I remember when I was around 11 years old and moved out into the country for the first time. I spent so many hours outside. To this day, I think I should have been an entomologist. I would spend hours watching an ant colony move its home, protect its queen and carry 20x their body weight. I remembered the first day I found a Monarch butterfly caterpillar. It was on a milkweed leaf in the back field. I found an empty jar, filled it with milkweed leaves and kept it under the mulberry tree. I remember searching every summer for the little caterpillars. One summer I found eggs on the bottom of a milkweed leaf and ended up with 8 different butterflies in the end. I grew up and my memories of the Monarch Butterfly were always there. On a long drive, I could spot the milkweed from the highway and wonder. On any walk I took, if I spotted a milkweed, I would always look for the elusive Monarch. Even as I had children, I would tell them stories of the Monarch caterpillar turning into a beautiful butterfly right before your very eyes. I think they thought it was a fairy tale. Even in the house here in Michigan has a whole field of milkweed right next door. I still search.
Three weeks ago today, my son and I were outside weeding the flower beds. He turned to me and said, “Mom, look at this little worm thing.” He then casually tossed it aside. I shrieked when I realized what I thought it might be. I told him to run and get a jar. We filled the bottom with grass and then stocked it with milkweed. I neglected to take any pictures of the small caterpillar that was literally the size of a pencil lead. I found this image, which is really close.
I babied my little caterpillar, who was a real eater. I gave him a milkweed leaf every day. Two days later we left for Pennsylvania. I stocked the jar with leaves and hoped they would last for 5 days.
This is what we found when we returned home. The jar was empty except for this huge caterpillar clinging to the stem of an empty milkweed leaf. I sent the kids out for more milkweed. He ate and he ate. He ate 2 leaves every day. We even took this caterpillar to Indiana with us. The kids were catching my excitement and the importance of this caterpillar.
So, he sat in a jar in my kitchen. He grew and he grew. He traveled back and forth from Michigan to Indiana, twice.
I noticed he had gone into his J shape one day while in Indiana. I knew he would be in his cocoon soon. I had forgotten how long they stay in the J before the cocoon is formed.
We had gone to dinner with some friends and when we came home that night, this is what we found. The kids were home with a sitter and they did not even notice. We looked up on the internet the life cycle of a Monarch Butterfly.
He traveled back to Michigan with us. I was beginning to worry a little about where he decided to make his cocoon. I remembered as a child putting a stick in the jar for the cocoon. They always made their cocoon on the stick. Once I had a caterpillar make his cocoon on the bottom of the jar lid, but never on the leaf. The leaf was turning brown and curling up. I propped up the leaf with the stick. I watched every day.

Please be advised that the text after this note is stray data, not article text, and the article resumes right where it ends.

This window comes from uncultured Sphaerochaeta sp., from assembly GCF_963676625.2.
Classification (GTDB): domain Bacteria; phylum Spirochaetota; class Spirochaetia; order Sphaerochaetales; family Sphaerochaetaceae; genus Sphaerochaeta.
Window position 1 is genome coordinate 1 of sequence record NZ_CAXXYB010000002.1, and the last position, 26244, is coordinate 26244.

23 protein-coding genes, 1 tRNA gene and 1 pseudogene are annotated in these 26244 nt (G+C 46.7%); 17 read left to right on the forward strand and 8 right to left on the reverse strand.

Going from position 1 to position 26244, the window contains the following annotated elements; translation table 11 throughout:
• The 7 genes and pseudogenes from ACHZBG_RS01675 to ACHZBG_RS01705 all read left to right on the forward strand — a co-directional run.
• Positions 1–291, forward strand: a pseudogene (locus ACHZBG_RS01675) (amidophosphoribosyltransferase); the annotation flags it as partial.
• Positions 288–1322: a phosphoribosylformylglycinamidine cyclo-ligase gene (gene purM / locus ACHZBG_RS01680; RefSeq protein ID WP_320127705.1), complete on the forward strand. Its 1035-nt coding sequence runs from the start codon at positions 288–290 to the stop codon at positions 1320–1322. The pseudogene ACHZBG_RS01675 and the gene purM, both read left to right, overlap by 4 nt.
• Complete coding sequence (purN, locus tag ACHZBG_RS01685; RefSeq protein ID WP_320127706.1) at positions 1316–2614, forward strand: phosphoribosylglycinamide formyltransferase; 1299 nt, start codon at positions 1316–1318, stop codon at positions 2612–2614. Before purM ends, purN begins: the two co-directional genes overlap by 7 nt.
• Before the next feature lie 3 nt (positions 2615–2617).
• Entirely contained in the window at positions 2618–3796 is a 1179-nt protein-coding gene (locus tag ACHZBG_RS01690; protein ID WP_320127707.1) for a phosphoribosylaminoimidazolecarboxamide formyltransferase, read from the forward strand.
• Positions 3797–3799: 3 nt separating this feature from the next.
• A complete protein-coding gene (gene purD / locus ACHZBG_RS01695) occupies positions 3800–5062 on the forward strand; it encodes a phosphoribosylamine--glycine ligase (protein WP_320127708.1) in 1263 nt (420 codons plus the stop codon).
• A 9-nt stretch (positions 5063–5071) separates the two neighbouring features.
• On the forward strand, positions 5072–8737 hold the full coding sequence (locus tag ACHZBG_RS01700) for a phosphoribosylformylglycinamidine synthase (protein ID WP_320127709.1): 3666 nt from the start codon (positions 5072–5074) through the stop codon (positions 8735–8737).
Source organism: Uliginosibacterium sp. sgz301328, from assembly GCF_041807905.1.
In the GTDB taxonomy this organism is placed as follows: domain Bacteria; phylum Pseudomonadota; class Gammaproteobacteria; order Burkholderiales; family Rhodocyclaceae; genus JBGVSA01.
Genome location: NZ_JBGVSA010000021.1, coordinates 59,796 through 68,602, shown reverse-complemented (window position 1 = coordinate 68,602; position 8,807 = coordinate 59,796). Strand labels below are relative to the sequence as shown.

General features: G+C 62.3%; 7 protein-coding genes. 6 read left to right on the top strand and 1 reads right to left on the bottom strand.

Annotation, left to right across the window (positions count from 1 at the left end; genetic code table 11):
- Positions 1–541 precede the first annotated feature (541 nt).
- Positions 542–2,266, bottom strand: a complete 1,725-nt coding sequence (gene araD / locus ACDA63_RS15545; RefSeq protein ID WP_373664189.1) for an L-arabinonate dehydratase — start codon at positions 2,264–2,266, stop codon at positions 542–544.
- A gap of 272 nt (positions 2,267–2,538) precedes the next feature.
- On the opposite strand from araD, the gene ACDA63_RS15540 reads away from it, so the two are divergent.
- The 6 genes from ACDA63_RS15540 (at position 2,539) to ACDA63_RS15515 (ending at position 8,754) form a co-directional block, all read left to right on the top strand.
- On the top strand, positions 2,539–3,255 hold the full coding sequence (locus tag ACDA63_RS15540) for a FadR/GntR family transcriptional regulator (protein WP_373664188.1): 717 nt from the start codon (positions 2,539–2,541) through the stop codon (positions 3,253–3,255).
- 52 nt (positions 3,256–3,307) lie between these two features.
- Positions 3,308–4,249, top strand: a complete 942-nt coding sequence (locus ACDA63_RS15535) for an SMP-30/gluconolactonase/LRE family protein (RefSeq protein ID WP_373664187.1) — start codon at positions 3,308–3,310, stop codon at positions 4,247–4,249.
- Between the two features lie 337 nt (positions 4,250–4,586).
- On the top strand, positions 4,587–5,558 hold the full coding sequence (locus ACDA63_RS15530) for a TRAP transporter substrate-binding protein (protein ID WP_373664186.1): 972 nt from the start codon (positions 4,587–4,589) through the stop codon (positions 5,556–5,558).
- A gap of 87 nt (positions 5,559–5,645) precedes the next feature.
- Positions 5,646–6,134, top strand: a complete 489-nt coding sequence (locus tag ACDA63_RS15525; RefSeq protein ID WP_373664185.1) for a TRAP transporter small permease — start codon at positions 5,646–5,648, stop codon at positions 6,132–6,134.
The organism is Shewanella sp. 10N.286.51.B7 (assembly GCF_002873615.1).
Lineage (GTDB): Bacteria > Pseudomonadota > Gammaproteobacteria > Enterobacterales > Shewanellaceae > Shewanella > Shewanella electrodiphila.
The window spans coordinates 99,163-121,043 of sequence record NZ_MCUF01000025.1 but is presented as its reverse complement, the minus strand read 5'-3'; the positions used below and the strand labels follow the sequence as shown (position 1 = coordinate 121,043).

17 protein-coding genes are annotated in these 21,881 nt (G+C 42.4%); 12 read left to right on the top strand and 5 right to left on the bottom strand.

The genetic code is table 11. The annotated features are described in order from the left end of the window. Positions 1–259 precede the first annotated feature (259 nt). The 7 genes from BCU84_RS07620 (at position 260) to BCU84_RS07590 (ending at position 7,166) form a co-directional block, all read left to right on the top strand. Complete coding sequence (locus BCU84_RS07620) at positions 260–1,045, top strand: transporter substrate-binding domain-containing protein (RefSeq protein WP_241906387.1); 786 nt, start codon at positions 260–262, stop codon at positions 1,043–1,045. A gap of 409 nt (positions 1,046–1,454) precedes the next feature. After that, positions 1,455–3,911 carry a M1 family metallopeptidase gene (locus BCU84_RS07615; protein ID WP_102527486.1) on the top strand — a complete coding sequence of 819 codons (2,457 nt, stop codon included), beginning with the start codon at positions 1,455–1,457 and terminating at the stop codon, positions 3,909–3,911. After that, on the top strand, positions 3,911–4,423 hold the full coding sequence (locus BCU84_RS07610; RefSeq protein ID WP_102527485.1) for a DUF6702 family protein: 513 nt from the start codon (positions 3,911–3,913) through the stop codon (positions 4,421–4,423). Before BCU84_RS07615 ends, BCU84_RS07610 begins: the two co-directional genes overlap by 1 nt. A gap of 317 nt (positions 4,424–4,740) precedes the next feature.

Last night, I had to take the leaf out of the jar because it was a folded up and you couldn’t even see the cocoon anymore. I knew if the chrysalis opened, the butterfly would not be able to get out of the leaf to allow the wings to dry. I gently folded the leaf back and put it back in the jar–hoping for the best. When I woke up and checked the jar, the cocoon was black. I didn’t remember the cocoon turning black as a child. I thought I had killed the butterfly.
I went about making pancakes for breakfast. I thought about the cocoon again and walked over to check on it.
He was out! I yelled to the rest of the family. They all came running. We had waited for this day. Now what?
I had one of the kids get a longer stick. The leaf was not tall enough and the butterfly could not move his wings to dry them. I got him on the stick and hung it over the top of the jar. I knew they needed to hang vertically to allow their wings to dry and the butterfly blood to circulate through them.
We all took him outside and I carefully put him on a Hydrangea bush. It was a perfect spot for him to hang and strengthen. We watched and waited. I took a billion pictures.
Everyone got bored. It was so hot outside. The kids ran and jumped in the pool. My hero said, ‘nice knowing you.’ I stayed. It was the memory of it all for me. I knew the thrill of watching the butterfly take flight. They didn’t know. They all wandered back here and there.
We studied the empty chrysalis for a while. We ate lunch on the deck close by. We watched and waited.
Then he opened his wings. The excitement returned. We were sure she would fly off at any moment. Time marched on. They all wandered off again. They all came back again.
Then the butterfly climbed up on the flower from the stick. We were all poised and ready. We waited again. They all wandered off again. Then they came back. I think they knew how much this all meant to me.
He opened his wings and just sat there. I was also wondering when would he fly. Would he fly? Did I damage him in some way? I wandered inside. I had to download a free Photo action before 2:00. I only had 5 minutes. My daughter came running in. ” He flew–he flew!” He flew off to a nearby tree. He wasn’t gone yet. You have to wait until they are really gone. They have to fly away. That is the only way you know.
Then he was off. He took off. This is the last picture I got. He flew across the field and across the street into a very tall tree. I could see him. I turned and went inside and out by the pool with the kids. The total time from emerging from his cocoon to flight– 2 1/2 hours.